• I am afraid I have been erring as well: I sent Paul the HTML for this post with 3 erroneous mentions – not of the IPCC but – of the IPPC (i.e. “Independent Police Complaints Commission” or “Integrated Pollution Prevention and Control”…?).

          Martin Lack

          20 February 2013 at 10:54

        • ‘IPPC’? Never heard of them! On the other hand, these days I’m hearing more and more about the IPCC (Independent Police Complaints Commission) and, were I a believer in conspiracy theories, I might be tempted to think that a) some climate change denier somewhere high up in the UK government who understands the psychology of confusion thought it would be a good idea to name a high-profile organisation in such a way as to provide it with the same abbreviation as the IPCC (Intergovernmental Panel on Climate Change) so as to sow confusion, and b) that some climate change denier high up in the BBC is promoting every story she can that involves the IPCC (police variety) so as to dilute the effects of when the other one is mentioned…

          I note that the IPCC was established in 1988, whereas the IPCC was named in about 2002 and became operational in April 2004. Confused yet? I’m not, but I’m sure that many people are…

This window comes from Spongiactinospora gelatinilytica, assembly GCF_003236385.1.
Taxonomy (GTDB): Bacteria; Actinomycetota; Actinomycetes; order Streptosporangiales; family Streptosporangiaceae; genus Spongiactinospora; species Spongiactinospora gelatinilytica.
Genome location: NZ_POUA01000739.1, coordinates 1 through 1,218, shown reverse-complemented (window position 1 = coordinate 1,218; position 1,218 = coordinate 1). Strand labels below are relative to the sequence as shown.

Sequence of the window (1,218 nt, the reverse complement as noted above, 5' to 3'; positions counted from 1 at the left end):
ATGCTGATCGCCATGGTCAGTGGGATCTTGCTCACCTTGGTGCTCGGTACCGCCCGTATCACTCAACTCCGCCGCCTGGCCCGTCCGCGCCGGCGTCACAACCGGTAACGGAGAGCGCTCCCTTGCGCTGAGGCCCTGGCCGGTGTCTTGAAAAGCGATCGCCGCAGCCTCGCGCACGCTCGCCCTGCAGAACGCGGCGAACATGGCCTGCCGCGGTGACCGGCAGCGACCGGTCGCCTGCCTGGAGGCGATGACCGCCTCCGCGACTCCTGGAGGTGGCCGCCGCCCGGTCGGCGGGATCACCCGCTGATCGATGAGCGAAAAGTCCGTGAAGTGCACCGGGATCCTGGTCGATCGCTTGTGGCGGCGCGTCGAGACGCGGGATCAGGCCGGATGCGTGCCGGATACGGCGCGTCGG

20 February 2013 at 19:44

        • Thanks for all of that Pendantry. IPPC is a now defunct piece of EU legislation with which I am familiar (hence my original typo), whereas the UK body to which we have both now referred does actually use the same acronym as the relevant international organization. My apologies to anyone who was or is confused by any of this.

          Martin Lack

          20 February 2013 at 20:05

        • Nothing new there. “Apres moi, le deluge!” [Louis XV.] Such people are not stewards of the Earth. Our problem is that they are in leadership positions. They should be removed from such.

          Patrice Ayme

          21 February 2013 at 02:47

  5. […] This essay brings attention to recent projections and positive feedbacks… All information and sources are readily confirmed with an online search, and links to information about feedbacks can be found here. […]

  6. For years I have said, and it has been obvious, that the IPCC was under-critical (ha ha ha). As proven by the fact it refused obstinately to include in possible predictions, well, the melting of the ice shields… That being not a detail, but the whole point, in my not so humble opinion…

    Patrice Ayme

    21 February 2013 at 15:15

  7. […] 2013/02/19: LoE: What on Earth are we doing? […]

  8. I hate to break it to you, but your analysis in the last graph is wrong. That study DID NOT look at the methane that was going to be released from the permafrost, it was only looking at carbon dioxide. So no, we are currently not seeing the equivalent of 20 gigatons of carbon.

    Eduardo Vargas

    1 March 2013 at 23:32

  9. Baked beans and bullets – the investments I recommend for those of my age or younger.